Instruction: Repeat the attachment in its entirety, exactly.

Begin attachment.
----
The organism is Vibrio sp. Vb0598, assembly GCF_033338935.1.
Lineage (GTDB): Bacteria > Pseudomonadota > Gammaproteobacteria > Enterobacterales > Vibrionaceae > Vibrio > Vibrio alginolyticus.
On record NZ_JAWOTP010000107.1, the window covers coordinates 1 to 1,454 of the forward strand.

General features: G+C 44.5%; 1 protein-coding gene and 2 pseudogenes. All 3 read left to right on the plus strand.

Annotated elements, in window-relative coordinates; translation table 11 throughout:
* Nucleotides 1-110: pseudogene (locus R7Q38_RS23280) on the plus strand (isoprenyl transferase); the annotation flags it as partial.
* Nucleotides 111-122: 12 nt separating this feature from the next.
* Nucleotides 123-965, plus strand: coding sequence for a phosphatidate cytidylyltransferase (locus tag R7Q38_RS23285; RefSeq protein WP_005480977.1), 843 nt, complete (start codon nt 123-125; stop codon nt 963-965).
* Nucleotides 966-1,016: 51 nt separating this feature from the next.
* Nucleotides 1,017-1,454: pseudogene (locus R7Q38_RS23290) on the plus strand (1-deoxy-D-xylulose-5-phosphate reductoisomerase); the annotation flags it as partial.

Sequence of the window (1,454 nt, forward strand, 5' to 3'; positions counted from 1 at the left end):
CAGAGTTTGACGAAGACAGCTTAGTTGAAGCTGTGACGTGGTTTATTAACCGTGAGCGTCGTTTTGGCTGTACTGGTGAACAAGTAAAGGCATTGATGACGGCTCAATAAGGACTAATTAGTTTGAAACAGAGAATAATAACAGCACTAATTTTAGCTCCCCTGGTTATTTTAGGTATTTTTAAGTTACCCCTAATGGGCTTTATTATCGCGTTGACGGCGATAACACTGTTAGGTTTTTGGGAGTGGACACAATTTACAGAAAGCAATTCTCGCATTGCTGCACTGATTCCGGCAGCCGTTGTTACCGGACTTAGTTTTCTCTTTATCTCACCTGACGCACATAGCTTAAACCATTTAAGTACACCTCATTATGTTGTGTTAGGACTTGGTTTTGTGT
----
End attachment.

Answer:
The organism is Vibrio sp. Vb0598, assembly GCF_033338935.1.
Lineage (GTDB): Bacteria > Pseudomonadota > Gammaproteobacteria > Enterobacterales > Vibrionaceae > Vibrio > Vibrio alginolyticus.
On record NZ_JAWOTP010000107.1, the window covers coordinates 1 to 1,454 of the forward strand.

General features: G+C 44.5%; 1 protein-coding gene and 2 pseudogenes. All 3 read left to right on the plus strand.

Annotated elements, in window-relative coordinates; translation table 11 throughout:
* Nucleotides 1-110: pseudogene (locus R7Q38_RS23280) on the plus strand (isoprenyl transferase); the annotation flags it as partial.
* Nucleotides 111-122: 12 nt separating this feature from the next.
* Nucleotides 123-965, plus strand: coding sequence for a phosphatidate cytidylyltransferase (locus tag R7Q38_RS23285; RefSeq protein WP_005480977.1), 843 nt, complete (start codon nt 123-125; stop codon nt 963-965).
* Nucleotides 966-1,016: 51 nt separating this feature from the next.
* Nucleotides 1,017-1,454: pseudogene (locus R7Q38_RS23290) on the plus strand (1-deoxy-D-xylulose-5-phosphate reductoisomerase); the annotation flags it as partial.

Sequence of the window (1,454 nt, forward strand, 5' to 3'; positions counted from 1 at the left end):
CAGAGTTTGACGAAGACAGCTTAGTTGAAGCTGTGACGTGGTTTATTAACCGTGAGCGTCGTTTTGGCTGTACTGGTGAACAAGTAAAGGCATTGATGACGGCTCAATAAGGACTAATTAGTTTGAAACAGAGAATAATAACAGCACTAATTTTAGCTCCCCTGGTTATTTTAGGTATTTTTAAGTTACCCCTAATGGGCTTTATTATCGCGTTGACGGCGATAACACTGTTAGGTTTTTGGGAGTGGACACAATTTACAGAAAGCAATTCTCGCATTGCTGCACTGATTCCGGCAGCCGTTGTTACCGGACTTAGTTTTCTCTTTATCTCACCTGACGCACATAGCTTAAACCATTTAAGTACACCTCATTATGTTGTGTTAGGACTTGGTTTTGTGT